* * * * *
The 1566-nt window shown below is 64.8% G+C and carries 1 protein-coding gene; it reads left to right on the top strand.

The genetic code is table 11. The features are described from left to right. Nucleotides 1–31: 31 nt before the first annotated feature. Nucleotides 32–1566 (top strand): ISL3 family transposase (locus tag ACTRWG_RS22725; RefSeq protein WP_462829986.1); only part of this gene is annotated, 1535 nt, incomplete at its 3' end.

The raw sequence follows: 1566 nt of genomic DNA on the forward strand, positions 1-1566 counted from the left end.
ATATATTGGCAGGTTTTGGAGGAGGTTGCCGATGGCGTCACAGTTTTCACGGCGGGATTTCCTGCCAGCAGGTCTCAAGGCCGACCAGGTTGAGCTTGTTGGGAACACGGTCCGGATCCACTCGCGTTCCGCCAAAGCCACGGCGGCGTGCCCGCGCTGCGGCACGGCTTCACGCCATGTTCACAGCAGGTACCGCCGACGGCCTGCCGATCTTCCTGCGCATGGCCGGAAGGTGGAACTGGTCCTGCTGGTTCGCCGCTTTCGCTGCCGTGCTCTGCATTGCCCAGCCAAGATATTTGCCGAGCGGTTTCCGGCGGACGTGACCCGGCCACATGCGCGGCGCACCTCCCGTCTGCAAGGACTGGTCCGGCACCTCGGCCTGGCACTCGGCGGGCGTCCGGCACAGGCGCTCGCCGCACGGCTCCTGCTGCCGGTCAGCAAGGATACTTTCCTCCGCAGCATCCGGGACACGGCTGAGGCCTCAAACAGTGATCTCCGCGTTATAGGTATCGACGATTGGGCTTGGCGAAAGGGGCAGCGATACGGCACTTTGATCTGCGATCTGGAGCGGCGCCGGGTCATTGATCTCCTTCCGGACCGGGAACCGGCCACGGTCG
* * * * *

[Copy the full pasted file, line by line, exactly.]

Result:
The 1566-nt window shown below is 64.8% G+C and carries 1 protein-coding gene; it reads left to right on the top strand.

The genetic code is table 11. The features are described from left to right. Nucleotides 1–31: 31 nt before the first annotated feature. Nucleotides 32–1566 (top strand): ISL3 family transposase (locus tag ACTRWG_RS22725; RefSeq protein WP_462829986.1); only part of this gene is annotated, 1535 nt, incomplete at its 3' end.

The raw sequence follows: 1566 nt of genomic DNA on the forward strand, positions 1-1566 counted from the left end.
ATATATTGGCAGGTTTTGGAGGAGGTTGCCGATGGCGTCACAGTTTTCACGGCGGGATTTCCTGCCAGCAGGTCTCAAGGCCGACCAGGTTGAGCTTGTTGGGAACACGGTCCGGATCCACTCGCGTTCCGCCAAAGCCACGGCGGCGTGCCCGCGCTGCGGCACGGCTTCACGCCATGTTCACAGCAGGTACCGCCGACGGCCTGCCGATCTTCCTGCGCATGGCCGGAAGGTGGAACTGGTCCTGCTGGTTCGCCGCTTTCGCTGCCGTGCTCTGCATTGCCCAGCCAAGATATTTGCCGAGCGGTTTCCGGCGGACGTGACCCGGCCACATGCGCGGCGCACCTCCCGTCTGCAAGGACTGGTCCGGCACCTCGGCCTGGCACTCGGCGGGCGTCCGGCACAGGCGCTCGCCGCACGGCTCCTGCTGCCGGTCAGCAAGGATACTTTCCTCCGCAGCATCCGGGACACGGCTGAGGCCTCAAACAGTGATCTCCGCGTTATAGGTATCGACGATTGGGCTTGGCGAAAGGGGCAGCGATACGGCACTTTGATCTGCGATCTGGAGCGGCGCCGGGTCATTGATCTCCTTCCGGACCGGGAACCGGCCACGGTCG